Deciding to purchase a company’s shares because they are at or near a 52-week low has to be one of the most asinine ways by which to make an investment decision. Many investors, however, rely heavily on a company’s stock price when making their investment decision yet a company’s stock price is meaningless when viewed in isolation!
Case in point…Nikola Corporation (NKLA). Before it was claimed that its development of an electric truck was misleading, the company’s shares peaked at ~$66 in mid-2020. The shares now trade at ~$7.30. Does this suddenly make NKLA a good investment? No. This company is still junk.
Forget 50-day and 200-day moving averages. Merely looking at stock charts is an extremely poor way to invest in a company unless you think driving a car only by only looking in a rearview mirror is a good way to drive. In addition, comparing a company’s current and future performance can lead to misleading investment decisions especially when a company completes various acquisitions and divestitures that significantly change the business.
Using a company’s guidance and estimates generated by the brokers who cover a company to determine a company’s valuation is preferable. If you want, you can also use SWK’s historical diluted PE levels to see how the current valuation stacks up relative to the historical valuation. However, it is important not just to take these historical PE levels at face value. Sometimes there are unique circumstances that may have skewed a company’s valuation in prior years. Look at SWK’s income statement over the past several years and we see line items such as ‘Gain on Sale of Business’, ‘Restructuring Charges’, ‘Provisions for Credit Losses’, and ‘Income Taxes’ that can exhibit wide swings from year to year.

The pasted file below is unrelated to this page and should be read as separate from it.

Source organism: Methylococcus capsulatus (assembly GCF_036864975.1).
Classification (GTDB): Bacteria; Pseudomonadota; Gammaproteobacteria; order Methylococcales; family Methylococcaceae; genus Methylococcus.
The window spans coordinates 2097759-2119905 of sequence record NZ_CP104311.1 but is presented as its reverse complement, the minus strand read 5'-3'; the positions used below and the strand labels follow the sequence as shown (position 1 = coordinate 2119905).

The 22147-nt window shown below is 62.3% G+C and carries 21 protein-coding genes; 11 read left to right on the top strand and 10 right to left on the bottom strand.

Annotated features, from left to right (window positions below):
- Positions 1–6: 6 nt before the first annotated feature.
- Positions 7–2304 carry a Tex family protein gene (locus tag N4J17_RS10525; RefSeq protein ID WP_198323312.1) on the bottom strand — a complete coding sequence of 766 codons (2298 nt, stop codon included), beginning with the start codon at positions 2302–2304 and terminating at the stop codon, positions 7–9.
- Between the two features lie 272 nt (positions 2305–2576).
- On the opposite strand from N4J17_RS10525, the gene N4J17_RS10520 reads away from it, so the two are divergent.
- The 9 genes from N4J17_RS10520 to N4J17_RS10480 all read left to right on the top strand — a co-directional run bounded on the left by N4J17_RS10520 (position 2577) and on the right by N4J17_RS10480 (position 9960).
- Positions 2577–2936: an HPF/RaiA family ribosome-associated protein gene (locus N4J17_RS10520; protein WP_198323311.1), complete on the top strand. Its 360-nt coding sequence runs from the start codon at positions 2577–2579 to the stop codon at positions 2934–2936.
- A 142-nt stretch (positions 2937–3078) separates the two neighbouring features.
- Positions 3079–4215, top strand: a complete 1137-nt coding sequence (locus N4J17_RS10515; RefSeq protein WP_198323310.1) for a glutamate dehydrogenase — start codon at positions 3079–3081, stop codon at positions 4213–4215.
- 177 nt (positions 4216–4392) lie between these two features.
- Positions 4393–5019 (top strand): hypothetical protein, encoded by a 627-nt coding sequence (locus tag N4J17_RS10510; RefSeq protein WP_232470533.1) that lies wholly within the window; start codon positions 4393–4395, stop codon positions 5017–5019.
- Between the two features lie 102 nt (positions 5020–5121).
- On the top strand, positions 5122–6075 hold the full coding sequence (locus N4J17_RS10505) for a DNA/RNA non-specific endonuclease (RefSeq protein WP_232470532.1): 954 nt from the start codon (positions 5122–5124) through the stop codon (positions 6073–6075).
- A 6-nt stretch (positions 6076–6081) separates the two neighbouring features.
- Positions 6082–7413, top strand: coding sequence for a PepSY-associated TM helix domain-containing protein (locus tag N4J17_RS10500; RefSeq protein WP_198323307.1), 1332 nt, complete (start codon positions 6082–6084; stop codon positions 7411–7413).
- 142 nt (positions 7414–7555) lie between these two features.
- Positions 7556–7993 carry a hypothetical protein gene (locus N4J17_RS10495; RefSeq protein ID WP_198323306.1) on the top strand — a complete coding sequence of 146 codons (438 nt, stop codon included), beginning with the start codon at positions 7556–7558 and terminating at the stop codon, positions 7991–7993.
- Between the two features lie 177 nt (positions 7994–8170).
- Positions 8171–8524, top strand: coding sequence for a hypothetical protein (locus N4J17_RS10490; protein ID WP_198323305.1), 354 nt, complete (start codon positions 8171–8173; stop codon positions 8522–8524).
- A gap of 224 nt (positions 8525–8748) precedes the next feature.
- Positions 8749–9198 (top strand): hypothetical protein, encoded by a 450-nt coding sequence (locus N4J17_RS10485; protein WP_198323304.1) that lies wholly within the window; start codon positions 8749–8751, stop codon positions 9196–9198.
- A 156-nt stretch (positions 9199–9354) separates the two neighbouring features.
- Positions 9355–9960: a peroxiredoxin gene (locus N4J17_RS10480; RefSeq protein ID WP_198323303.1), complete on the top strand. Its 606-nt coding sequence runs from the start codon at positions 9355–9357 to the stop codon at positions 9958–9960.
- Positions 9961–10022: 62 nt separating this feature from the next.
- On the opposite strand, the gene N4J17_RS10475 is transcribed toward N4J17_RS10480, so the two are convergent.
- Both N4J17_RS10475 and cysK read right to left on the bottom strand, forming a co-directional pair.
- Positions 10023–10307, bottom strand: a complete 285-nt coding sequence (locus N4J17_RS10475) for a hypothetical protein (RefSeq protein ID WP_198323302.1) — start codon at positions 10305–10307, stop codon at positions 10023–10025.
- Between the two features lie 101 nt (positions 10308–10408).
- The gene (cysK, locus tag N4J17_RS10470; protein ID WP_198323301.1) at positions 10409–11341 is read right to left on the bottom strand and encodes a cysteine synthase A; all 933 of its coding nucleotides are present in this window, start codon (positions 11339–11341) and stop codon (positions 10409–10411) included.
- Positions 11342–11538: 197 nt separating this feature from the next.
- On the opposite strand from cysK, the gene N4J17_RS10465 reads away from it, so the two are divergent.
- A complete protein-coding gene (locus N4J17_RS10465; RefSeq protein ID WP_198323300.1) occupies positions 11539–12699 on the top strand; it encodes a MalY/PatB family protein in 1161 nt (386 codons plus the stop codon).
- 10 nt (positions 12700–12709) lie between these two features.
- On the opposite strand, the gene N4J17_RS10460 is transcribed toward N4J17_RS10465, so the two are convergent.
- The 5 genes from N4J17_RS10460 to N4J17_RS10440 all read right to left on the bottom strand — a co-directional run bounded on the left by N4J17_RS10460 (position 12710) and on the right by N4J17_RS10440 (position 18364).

SWK’s FY2012 – FY2021 diluted PE levels are 27.40, 22.41, 22.19, 19.30, 17.43, 21.45, 18.42, 38.19, 28.89, and 16.71.
SWK’s current FY2022 guidance calls for $7.20 – $8.30 in diluted EPS and $9.50 – $10.50 in adjusted diluted EPS. With shares currently trading at ~$116.60, the forward diluted PE range is ~14 – ~16 and ~11 – ~12.3. Current broker estimates and the current ~$116.60 share price gives us the following forward adjusted diluted PE levels.
- FY2022 – 18 brokers: $9.86 mean and $8.78 – $10.25 range. The valuation using the mean is ~11.8.
- FY2023 – 17 brokers: $11.53 mean and $9.61 – $13.31 range. The valuation using the mean is ~10.1.
- FY2024 – 10 brokers: $12.87 mean and $10.73 – $14.54 range. The valuation using the mean is ~9.
There is no denying that the valuation is attractive, but I still suggest passing on Stanley Black and Decker.
Pass On Stanley Black and Decker – Final Thoughts
Despite Stanley Black and Decker’s attractive dividend record and valuation, I recommend you pass on this Dividend King. Many other companies that have retraced to attractive valuation levels offer the potential for far superior total long-term investment returns than SWK.
I have recently been adding to existing positions in several such companies and suggest you might want to analyze some of them to determine if they are suitable for you.
Thanks for reading Pass on Stanley Black and Decker.
Another article by Charles Fournier is Brookfield (BAM) Plans To Become Asset Light.
Author Bio: I am a self-taught investor and run the Financial Freedom is a Journey blog. I have invested in the North American equities markets for over 34 years. I retired from a career in banking and continue to invest as this is something about which I am passionate.
Author Disclosure: I hold no position in SWK and have no intention of initiating one in the foreseeable future. I disclose holdings held in the FFJ Portfolio and the dividend income generated from these holdings. I do not disclose details of holdings held in various tax-advantaged accounts for confidentiality reasons.
Author Disclaimer: I do not know your circumstances and do not provide individualized advice or recommendations. I encourage you to make investment decisions by conducting your research and due diligence. Consult your financial advisor about your specific situation.